Our Solution for Diabetes

The Problem

Aging populations and lifestyle choices are causing a rise in diabetes cases around the globe and developing countries are demanding greater access to insulin at an affordable price.

Our Solution

To answer this need, SemBioSys is producing human insulin from genetically engineered safflower. We believe our plant-made insulin will offer dramatic reductions in capital and operating costs and provide an accessible source of insulin to meet this exploding demand. In fact, SemBioSys could meet this increased demand with just three commercial farms.

What We Have Accomplished

We have achieved commercial levels of insulin production in safflower and demonstrated that our insulin is physically, structurally and functionally identical to pharmaceutical-grade human insulin. Discussions with the US Food and Drug Administration (FDA) have confirmed that safflower-produced insulin is eligible to follow a shortened drug approval process and we have filed an Investigational New Drug (IND) application to the FDA.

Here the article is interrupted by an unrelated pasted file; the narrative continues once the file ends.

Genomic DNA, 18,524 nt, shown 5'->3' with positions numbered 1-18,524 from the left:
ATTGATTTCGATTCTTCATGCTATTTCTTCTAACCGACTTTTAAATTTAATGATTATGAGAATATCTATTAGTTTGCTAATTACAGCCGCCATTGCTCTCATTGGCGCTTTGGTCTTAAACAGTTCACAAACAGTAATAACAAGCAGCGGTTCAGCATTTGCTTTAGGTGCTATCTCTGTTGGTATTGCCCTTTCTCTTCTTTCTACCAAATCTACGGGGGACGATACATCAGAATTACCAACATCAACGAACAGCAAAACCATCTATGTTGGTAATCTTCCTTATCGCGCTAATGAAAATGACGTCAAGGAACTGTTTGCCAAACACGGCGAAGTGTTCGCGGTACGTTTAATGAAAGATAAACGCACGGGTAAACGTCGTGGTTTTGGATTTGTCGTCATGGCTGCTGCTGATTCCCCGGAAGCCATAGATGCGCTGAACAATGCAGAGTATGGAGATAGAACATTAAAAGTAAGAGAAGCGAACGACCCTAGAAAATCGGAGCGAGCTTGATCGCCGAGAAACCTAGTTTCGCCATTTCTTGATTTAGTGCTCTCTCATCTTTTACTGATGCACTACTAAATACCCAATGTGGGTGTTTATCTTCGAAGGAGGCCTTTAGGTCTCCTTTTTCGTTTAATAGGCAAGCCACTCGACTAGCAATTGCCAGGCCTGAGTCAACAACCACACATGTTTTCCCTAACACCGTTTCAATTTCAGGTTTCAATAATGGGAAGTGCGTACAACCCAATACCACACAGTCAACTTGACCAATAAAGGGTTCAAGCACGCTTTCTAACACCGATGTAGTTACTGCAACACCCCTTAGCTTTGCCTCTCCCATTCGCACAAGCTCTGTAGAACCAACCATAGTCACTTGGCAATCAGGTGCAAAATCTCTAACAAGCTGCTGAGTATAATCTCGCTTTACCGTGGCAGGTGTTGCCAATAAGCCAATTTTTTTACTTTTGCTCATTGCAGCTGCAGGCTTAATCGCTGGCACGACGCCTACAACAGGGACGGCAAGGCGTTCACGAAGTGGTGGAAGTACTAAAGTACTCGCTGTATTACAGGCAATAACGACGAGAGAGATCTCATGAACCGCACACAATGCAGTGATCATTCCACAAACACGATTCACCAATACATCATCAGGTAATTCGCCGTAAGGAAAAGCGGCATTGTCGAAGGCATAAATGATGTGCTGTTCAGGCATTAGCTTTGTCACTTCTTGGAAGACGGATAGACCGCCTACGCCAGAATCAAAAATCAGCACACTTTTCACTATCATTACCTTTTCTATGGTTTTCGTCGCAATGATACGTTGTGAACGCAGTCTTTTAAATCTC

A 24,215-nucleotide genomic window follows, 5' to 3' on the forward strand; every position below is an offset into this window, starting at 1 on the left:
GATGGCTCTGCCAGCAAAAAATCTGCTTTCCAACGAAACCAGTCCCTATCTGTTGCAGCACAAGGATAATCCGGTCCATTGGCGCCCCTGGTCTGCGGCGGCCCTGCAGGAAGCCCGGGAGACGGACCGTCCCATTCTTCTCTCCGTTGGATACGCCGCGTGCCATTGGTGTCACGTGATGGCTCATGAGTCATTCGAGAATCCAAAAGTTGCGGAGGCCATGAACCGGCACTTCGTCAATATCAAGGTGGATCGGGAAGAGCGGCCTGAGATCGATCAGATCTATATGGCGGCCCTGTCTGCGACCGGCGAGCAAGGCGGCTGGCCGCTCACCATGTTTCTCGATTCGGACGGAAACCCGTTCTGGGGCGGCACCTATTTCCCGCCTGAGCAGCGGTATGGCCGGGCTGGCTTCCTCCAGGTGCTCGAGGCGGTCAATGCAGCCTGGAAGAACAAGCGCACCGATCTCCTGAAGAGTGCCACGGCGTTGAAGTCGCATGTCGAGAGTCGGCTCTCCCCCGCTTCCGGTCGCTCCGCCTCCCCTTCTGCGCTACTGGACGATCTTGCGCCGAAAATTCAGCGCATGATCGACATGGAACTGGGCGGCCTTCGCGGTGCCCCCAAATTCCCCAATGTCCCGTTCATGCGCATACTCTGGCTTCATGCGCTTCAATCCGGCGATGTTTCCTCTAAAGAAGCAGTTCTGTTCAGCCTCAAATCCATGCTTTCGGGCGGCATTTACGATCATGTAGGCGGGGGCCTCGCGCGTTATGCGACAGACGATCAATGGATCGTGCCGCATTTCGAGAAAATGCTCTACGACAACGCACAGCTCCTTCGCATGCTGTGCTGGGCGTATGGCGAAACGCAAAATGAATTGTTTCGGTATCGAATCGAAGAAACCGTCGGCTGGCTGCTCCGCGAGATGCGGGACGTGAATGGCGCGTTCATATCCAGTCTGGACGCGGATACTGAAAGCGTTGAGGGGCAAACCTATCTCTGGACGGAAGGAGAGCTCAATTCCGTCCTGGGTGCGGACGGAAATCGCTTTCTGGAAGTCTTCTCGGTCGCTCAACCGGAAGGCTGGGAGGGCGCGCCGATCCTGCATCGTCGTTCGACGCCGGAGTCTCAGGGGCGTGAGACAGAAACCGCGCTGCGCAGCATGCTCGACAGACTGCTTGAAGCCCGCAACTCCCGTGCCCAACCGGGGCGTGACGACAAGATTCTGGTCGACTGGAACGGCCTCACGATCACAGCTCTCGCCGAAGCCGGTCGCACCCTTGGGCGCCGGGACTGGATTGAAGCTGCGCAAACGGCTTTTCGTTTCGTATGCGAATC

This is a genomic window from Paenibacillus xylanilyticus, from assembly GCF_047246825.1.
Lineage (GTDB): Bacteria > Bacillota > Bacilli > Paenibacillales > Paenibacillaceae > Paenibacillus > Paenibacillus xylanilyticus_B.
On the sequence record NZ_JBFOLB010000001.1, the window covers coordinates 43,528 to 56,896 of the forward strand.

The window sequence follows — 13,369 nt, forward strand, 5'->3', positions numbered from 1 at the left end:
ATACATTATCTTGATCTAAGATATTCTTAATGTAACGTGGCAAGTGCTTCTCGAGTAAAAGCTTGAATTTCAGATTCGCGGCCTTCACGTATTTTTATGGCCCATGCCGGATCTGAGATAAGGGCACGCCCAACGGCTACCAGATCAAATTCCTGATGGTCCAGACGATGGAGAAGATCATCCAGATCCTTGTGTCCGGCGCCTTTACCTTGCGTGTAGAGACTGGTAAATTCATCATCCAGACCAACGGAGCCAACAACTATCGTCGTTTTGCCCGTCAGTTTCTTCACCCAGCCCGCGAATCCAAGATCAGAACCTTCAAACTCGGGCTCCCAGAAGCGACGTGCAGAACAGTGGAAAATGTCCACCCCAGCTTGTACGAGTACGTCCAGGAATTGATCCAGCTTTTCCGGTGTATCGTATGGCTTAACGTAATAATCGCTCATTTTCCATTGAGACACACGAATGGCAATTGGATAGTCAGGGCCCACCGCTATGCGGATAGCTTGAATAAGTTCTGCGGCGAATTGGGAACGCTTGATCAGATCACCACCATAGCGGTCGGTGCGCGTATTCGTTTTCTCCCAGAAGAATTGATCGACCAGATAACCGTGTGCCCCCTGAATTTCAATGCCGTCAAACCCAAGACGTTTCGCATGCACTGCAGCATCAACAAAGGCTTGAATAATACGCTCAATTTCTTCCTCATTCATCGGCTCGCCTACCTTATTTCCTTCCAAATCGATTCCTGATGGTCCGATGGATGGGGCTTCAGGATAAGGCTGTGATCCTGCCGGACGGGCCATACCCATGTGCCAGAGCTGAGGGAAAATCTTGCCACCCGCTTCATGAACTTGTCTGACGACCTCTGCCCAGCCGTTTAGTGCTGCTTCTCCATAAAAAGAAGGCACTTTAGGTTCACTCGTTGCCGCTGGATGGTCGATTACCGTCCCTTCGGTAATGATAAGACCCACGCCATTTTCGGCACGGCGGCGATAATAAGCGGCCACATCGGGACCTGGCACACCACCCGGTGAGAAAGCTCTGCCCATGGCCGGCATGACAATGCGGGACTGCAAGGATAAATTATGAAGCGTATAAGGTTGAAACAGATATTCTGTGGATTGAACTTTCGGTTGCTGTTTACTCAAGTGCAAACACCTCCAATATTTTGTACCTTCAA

What We Are Working On

We have submitted a Clinical Trial Application (CTA) to the appropriate European authorities and, pending feedback, will initiate a Phase I/II clinical trial in the UK this year.

In addition to traditional insulin, we are working on insulin analogues that provide faster-acting or slow-release options for improved disease control.

We are seeking well-positioned manufacturing and commercialization partners to co-develop plant-derived insulin across the developed and developing world.

Diabetes & the Need for Insulin

  • Diabetes is growing at an alarming rate of one new diagnosis every five seconds
  • By 2025, the incidence of diabetes is expected to increase to over 380 million cases world-wide
  • According to the International Diabetes Federation, approximately 50% of diabetics requiring insulin therapy have limited or no access to treatment
  • From a global perspective, lack of access to insulin is the leading cause of death in children with diabetes